UK rush hour traffic began to normalize again today as returns to work accelerated after the coronavirus lockdown – with more than 370 traffic jams totaling 200 miles in London during rush hour.
According to TomTom data, at 8 a.m. today, road congestion in the capital was 36 percent, up from 31 percent last week – an increase of five percentage points, or 16 percent (one sixth).
Traffic jams in London, however, are still well below the 67 percent average last year. In Birmingham, the number at 8 a.m. was 23 percent, down from 25 percent at the same time over the past week.
Meanwhile, the major train stations in the capital still seemed empty. Photos taken during rush hour at the London Terminals of Victoria, Waterloo and King & # 39; s Cross hardly showed anyone in the hall.
It comes as the school run returned with millions of children returning to the classrooms this week – many for the first time in nearly six months. Forty percent of schools in England open today, the rest later this week.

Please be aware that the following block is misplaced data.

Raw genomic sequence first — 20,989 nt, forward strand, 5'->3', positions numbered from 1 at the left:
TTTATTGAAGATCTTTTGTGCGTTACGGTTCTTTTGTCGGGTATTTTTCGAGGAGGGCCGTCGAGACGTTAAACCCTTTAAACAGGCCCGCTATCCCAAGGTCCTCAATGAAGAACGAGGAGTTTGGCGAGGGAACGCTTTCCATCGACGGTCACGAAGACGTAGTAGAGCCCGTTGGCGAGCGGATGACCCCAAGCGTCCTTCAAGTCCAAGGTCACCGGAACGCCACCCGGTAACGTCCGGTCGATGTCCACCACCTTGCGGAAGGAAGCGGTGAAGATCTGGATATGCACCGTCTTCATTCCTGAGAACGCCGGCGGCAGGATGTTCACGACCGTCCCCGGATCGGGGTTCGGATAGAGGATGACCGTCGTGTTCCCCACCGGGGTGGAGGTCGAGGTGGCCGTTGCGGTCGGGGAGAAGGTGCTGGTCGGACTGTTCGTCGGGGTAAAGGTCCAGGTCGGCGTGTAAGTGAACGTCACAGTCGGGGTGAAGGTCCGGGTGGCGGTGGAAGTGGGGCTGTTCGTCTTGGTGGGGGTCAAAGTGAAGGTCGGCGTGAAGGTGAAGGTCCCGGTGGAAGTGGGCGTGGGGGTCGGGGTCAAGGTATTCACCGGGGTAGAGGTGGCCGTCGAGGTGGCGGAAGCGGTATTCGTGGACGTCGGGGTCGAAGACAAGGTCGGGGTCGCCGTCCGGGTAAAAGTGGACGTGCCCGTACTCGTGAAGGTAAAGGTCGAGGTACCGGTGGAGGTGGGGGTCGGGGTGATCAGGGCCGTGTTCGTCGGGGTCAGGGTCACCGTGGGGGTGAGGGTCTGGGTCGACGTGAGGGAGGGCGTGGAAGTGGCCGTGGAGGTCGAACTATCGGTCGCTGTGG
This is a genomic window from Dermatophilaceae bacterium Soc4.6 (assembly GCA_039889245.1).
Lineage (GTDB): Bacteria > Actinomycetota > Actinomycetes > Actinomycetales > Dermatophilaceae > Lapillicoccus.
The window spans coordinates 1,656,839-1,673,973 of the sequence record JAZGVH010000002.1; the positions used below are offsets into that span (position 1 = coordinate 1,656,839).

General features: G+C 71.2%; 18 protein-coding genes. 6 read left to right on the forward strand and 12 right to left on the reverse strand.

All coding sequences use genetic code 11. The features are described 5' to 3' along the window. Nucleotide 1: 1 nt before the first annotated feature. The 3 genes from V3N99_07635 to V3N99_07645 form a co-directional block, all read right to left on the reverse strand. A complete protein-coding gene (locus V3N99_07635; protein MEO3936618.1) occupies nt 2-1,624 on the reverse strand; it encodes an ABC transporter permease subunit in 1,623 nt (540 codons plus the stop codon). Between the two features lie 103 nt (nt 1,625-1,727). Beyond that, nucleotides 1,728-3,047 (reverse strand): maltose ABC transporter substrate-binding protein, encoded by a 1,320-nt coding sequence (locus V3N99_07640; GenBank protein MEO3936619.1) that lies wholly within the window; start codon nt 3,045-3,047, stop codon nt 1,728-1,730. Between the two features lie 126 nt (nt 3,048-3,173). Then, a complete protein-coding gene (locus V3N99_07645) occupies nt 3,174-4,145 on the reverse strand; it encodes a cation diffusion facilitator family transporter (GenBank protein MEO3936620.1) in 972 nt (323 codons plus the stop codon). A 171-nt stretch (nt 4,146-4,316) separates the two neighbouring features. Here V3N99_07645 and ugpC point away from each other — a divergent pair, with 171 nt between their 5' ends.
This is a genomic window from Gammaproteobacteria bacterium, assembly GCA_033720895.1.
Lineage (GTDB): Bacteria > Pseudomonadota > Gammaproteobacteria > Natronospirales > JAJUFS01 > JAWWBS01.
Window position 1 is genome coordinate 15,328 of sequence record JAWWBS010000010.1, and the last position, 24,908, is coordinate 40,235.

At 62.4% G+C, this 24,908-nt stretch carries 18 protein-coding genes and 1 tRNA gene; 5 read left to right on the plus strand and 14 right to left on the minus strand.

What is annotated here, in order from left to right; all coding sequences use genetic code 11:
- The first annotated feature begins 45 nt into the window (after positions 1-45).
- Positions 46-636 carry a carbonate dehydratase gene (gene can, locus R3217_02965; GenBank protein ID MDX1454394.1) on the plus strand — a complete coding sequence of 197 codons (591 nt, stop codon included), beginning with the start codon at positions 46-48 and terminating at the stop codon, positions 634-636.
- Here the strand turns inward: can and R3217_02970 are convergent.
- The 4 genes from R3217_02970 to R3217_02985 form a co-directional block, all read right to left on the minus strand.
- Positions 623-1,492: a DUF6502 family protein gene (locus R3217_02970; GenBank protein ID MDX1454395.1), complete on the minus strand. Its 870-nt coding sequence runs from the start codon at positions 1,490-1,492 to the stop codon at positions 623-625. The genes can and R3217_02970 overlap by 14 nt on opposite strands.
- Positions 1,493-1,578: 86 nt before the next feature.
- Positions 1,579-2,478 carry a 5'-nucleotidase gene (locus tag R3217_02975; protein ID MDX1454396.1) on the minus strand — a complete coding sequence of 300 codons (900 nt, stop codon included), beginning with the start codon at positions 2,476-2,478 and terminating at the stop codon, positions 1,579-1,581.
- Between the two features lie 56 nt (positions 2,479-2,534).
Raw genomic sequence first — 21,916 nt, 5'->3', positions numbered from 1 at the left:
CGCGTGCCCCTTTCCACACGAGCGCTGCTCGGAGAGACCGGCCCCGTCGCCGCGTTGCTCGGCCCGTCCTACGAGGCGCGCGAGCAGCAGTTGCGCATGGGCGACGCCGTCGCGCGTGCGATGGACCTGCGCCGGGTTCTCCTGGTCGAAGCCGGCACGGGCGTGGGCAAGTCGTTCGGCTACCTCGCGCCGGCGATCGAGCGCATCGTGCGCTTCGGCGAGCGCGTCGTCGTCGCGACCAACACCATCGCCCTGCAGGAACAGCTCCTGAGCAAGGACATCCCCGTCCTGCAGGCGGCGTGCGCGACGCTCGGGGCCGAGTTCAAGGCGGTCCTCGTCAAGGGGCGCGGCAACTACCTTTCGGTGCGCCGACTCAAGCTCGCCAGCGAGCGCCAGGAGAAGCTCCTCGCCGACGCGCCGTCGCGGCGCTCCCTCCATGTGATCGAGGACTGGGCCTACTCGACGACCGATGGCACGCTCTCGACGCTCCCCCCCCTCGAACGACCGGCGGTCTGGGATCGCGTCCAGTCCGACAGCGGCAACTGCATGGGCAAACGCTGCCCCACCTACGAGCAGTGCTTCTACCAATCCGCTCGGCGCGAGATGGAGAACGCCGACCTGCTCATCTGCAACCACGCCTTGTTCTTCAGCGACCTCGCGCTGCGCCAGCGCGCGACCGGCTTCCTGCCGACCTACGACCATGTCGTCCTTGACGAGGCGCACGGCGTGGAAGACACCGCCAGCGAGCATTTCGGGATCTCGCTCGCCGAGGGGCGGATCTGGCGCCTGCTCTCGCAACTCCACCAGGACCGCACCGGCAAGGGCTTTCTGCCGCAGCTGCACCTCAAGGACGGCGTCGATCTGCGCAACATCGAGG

A London-based Twitter user posted this picture around 8:30 am today and said, "Looks like everyone is back at work!"
According to TomTom data (red line), the traffic jam on the streets in London at 8 a.m. today was 36 percent, compared to 31 percent last week (red dotted line) – but still well below the average of 67 percent last year (blue line)
A Google Traffic map shows how many streets around the capital were occupied at 8:30 a.m. this morning when people went to work
City workers cross London Bridge at 8:30 a.m. this morning as commuters return to work in the capital today
A Twitter user posted a photo of commuters queuing at London Bridge tube station at 7:51 this morning
A Twitter user picture of a busy London Overground train saying it had "11 people pushed through the doors" today.